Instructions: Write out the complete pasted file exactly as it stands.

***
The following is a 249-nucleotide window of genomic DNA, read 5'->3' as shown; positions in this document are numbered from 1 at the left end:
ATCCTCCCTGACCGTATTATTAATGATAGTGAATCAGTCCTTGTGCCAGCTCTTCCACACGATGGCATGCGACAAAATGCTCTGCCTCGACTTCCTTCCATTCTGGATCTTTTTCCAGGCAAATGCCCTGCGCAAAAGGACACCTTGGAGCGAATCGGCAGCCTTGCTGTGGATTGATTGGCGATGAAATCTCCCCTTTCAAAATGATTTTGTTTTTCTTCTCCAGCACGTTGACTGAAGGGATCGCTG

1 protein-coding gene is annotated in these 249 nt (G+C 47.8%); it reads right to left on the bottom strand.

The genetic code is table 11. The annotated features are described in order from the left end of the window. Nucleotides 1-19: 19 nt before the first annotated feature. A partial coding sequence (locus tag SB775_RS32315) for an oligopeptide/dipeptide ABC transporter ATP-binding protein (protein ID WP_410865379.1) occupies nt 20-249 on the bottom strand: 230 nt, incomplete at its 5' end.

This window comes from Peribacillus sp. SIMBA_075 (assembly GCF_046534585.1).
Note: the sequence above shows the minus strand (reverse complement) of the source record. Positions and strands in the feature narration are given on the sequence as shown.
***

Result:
The following is a 249-nucleotide window of genomic DNA, read 5'->3' as shown; positions in this document are numbered from 1 at the left end:
ATCCTCCCTGACCGTATTATTAATGATAGTGAATCAGTCCTTGTGCCAGCTCTTCCACACGATGGCATGCGACAAAATGCTCTGCCTCGACTTCCTTCCATTCTGGATCTTTTTCCAGGCAAATGCCCTGCGCAAAAGGACACCTTGGAGCGAATCGGCAGCCTTGCTGTGGATTGATTGGCGATGAAATCTCCCCTTTCAAAATGATTTTGTTTTTCTTCTCCAGCACGTTGACTGAAGGGATCGCTG

1 protein-coding gene is annotated in these 249 nt (G+C 47.8%); it reads right to left on the bottom strand.

The genetic code is table 11. The annotated features are described in order from the left end of the window. Nucleotides 1-19: 19 nt before the first annotated feature. A partial coding sequence (locus tag SB775_RS32315) for an oligopeptide/dipeptide ABC transporter ATP-binding protein (protein ID WP_410865379.1) occupies nt 20-249 on the bottom strand: 230 nt, incomplete at its 5' end.

This window comes from Peribacillus sp. SIMBA_075 (assembly GCF_046534585.1).
Note: the sequence above shows the minus strand (reverse complement) of the source record. Positions and strands in the feature narration are given on the sequence as shown.